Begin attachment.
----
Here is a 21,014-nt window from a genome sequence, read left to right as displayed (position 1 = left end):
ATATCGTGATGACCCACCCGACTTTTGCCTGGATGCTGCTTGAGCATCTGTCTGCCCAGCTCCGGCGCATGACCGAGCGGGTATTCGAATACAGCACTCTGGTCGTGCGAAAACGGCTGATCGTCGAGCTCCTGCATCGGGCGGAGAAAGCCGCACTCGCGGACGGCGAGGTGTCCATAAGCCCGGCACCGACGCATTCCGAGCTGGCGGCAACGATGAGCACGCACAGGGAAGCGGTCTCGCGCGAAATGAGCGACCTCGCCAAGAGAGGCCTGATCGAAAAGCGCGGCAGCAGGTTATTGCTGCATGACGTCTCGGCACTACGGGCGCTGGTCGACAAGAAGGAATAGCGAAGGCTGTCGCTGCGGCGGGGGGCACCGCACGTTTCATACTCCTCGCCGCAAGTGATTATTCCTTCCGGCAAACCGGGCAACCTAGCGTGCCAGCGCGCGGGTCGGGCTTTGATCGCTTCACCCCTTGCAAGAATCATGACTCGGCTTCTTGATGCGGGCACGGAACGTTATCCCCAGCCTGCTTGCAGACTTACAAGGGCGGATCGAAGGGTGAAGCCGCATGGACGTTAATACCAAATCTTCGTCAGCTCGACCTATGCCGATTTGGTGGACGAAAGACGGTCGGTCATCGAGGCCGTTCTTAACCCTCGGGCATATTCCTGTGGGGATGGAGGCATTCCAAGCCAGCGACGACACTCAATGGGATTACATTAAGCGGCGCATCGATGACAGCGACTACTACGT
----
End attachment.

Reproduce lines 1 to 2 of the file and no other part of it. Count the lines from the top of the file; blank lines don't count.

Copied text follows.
Here is a 21,014-nt window from a genome sequence, read left to right as displayed (position 1 = left end):
ATATCGTGATGACCCACCCGACTTTTGCCTGGATGCTGCTTGAGCATCTGTCTGCCCAGCTCCGGCGCATGACCGAGCGGGTATTCGAATACAGCACTCTGGTCGTGCGAAAACGGCTGATCGTCGAGCTCCTGCATCGGGCGGAGAAAGCCGCACTCGCGGACGGCGAGGTGTCCATAAGCCCGGCACCGACGCATTCCGAGCTGGCGGCAACGATGAGCACGCACAGGGAAGCGGTCTCGCGCGAAATGAGCGACCTCGCCAAGAGAGGCCTGATCGAAAAGCGCGGCAGCAGGTTATTGCTGCATGACGTCTCGGCACTACGGGCGCTGGTCGACAAGAAGGAATAGCGAAGGCTGTCGCTGCGGCGGGGGGCACCGCACGTTTCATACTCCTCGCCGCAAGTGATTATTCCTTCCGGCAAACCGGGCAACCTAGCGTGCCAGCGCGCGGGTCGGGCTTTGATCGCTTCACCCCTTGCAAGAATCATGACTCGGCTTCTTGATGCGGGCACGGAACGTTATCCCCAGCCTGCTTGCAGACTTACAAGGGCGGATCGAAGGGTGAAGCCGCATGGACGTTAATACCAAATCTTCGTCAGCTCGACCTATGCCGATTTGGTGGACGAAAGACGGTCGGTCATCGAGGCCGTTCTTAACCCTCGGGCATATTCCTGTGGGGATGGAGGCATTCCAAGCCAGCGACGACACTCAATGGGATTACATTAAGCGGCGCATCGATGACAGCGACTACTACGT